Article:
Dutch caretaker coalition strife opens door to new government

Rutte administration’s potential collapse has finally focused the talks on forming a cabinet

Dutch prime minister Mark Rutte is facing possibility of having to go it alone with a minority budget next month. Photograph: Remko De Waal/EPA

Dutch prime minister Mark Rutte is facing possibility of having to go it alone with a minority budget next month. Photograph: Remko De Waal/EPA

 

Still without a new government about 160 days after the March general election, the Netherlands is facing the collapse of its caretaker coalition – and the possibility that prime minister Mark Rutte’s Liberals may have to go it alone with a minority budget next month.

Coalition talks resumed this week after a brief summer recess. Ironically though, it’s not the failure to do a deal that’s threatening political meltdown – but a warning from the Liberals’ coalition partners, Labour, that they may pull the plug on the caretaker cabinet before a new one is formed.

In political terms, Labour’s position is understandable. It reflects a general fraying of nerves as the negotiations continue at a leisurely pace, all the while excluding the party that came second in the election, Geert Wilders’s right-wing Freedom Party, which took a hefty 13.1 per cent of the vote.

The talks were hamstrung from the start after Rutte vowed not to talk to Wilders because of his anti-Moroccan rhetoric, ignoring the fact that, unpalatable though it may be, his party is a natural fit with the Liberals and Christian Democrats on issues such as immigration and law and order.

So, while the latest of three “sherpas” struggles to identify unlikely common ground between the Liberals, the Christian Democrats, pro-euthanasia D66, and anti-euthanasia Christian Union, Labour is becoming restive.

As well it might. As junior coalition partners routinely are, Labour was trounced at the ballot box, plunging 29 seats to a historic low and pledging not to take part in the coalition talks, but instead to reflect on its political sins and rebuild relations with its core supporters.

Teachers stand-off

Traditionally, among those core supporters are primary school teachers who staged a toe-in-the-water one-hour pay strike in June, just before the holidays, and who plan an escalating series of longer stoppages in the new school year.

Labour leader Lodewijk Asscher says he won’t sign off on a caretaker Lib-Lab budget, due on the third Tuesday of September, unless it includes a pay increase for the teachers.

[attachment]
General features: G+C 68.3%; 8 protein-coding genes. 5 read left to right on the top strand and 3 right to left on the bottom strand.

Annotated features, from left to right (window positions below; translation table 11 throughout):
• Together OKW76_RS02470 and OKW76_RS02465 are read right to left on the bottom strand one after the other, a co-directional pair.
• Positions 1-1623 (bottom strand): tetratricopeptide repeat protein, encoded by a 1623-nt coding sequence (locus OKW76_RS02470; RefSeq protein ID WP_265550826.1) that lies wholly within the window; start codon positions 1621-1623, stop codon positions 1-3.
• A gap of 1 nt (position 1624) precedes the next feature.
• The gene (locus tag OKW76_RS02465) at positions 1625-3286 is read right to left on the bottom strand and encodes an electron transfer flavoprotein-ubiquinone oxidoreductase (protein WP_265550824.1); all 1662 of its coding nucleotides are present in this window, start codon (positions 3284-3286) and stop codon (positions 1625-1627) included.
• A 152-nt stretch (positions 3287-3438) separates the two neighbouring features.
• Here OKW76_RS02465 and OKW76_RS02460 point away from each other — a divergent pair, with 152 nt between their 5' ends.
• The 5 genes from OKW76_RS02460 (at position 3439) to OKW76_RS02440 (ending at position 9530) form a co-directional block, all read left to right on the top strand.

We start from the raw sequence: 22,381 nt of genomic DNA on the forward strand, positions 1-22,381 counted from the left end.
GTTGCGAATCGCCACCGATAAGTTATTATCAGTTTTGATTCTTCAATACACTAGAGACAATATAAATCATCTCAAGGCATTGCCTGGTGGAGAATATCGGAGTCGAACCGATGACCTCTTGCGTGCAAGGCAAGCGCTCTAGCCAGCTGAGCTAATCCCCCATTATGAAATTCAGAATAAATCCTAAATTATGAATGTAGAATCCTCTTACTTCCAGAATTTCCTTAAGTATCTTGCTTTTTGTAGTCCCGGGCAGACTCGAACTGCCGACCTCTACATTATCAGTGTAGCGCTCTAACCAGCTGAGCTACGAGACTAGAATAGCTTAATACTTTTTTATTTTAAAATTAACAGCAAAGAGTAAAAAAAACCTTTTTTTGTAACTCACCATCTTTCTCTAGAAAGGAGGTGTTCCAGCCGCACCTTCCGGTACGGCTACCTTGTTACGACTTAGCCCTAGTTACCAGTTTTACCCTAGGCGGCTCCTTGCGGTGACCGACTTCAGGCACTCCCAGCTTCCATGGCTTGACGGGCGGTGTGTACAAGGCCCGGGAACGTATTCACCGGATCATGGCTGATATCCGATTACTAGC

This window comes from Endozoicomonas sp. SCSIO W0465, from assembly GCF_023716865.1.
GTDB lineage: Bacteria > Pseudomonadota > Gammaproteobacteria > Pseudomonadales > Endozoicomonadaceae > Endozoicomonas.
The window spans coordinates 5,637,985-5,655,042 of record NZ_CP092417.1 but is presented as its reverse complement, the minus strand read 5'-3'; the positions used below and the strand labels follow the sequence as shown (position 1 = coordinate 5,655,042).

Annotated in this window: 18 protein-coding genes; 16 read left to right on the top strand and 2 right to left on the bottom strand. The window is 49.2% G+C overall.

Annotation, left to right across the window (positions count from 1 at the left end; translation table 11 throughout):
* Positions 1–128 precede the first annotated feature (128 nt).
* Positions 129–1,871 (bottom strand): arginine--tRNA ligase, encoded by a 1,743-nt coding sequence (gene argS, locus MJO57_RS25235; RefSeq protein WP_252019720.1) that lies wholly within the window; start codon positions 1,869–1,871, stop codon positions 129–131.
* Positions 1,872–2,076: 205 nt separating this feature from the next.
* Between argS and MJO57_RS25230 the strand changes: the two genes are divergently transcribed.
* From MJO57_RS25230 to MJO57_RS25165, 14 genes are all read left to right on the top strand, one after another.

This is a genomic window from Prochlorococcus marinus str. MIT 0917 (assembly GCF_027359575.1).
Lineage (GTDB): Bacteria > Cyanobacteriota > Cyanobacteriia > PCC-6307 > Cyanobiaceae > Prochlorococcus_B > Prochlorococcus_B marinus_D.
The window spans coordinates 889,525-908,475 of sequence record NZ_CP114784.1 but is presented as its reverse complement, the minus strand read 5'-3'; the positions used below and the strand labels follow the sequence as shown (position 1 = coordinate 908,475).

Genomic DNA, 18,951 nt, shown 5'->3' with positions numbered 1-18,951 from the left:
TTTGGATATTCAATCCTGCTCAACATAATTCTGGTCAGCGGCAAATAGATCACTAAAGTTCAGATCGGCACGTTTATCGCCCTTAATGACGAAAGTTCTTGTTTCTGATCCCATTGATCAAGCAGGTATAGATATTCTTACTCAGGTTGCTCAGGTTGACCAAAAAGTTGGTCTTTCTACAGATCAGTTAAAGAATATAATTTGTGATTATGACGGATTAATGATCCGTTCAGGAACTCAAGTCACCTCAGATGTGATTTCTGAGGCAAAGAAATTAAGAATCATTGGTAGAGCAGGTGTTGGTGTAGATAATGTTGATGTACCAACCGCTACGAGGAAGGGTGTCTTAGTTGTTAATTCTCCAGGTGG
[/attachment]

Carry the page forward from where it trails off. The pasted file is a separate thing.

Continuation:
The Liberals are adamant that that won’t happen, not least, they argue, because of a €500 million “black hole” in the education budget.

If Labour refuses to play ball – and after all, there’s no longer anything to be gained by “playing at government” and at least some political benefit from sticking up for “undervalued” teachers – then the Liberals will have to table an alternative budget as a minority caretaker government, unprecedented in Dutch politics.

That would leave Rutte open to a barrage of criticism for failing to form a new government, failing to hold his caretaker cabinet together, and worst of all, failing to prevent teachers from causing autumn chaos for hard-pressed working parents.

It’s extraordinary how the prospect of a minority government and budget day recrimination has focused the coalition talks.

There are suggestions now of a compromise between D66 and Christian Union on what are being termed “ethical issues” – essentially euthanasia, human embryo research, and a proposed change in the organ donor register from opt-in to opt-out – whereby there would be no new legislation on any of the three, but agreement to commission further research, certainly on the first two.

Fudge

If that sounds like a good, old-fashioned, piece of political fudge that’s probably because, if it comes to pass, that’s exactly what it is.

There’s something for everyone: D66 doesn’t abandon its demands for greater liberalisation, Christian Union holds the line against societal decline, the Christian Democrats return to coalition – and Mark Rutte remains as prime minister, at the head of his fourth successive government.

Two things have given credence to the possibility that the ethical logjam may have been broken – the first being the extremely irritated response of Christian Union leader Gert-Jan Segers to the leak, and the affable silence of Rutte, who declined to comment.

The second was the follow-up “leak” that all four parties have agreed on one big, super-important thing: that the Dutch national anthem, the Wilhelmus, will become a compulsory part of the school curriculum if this new government takes office.

Even Wilders must have smiled at such blatantly jingoistic opportunism.

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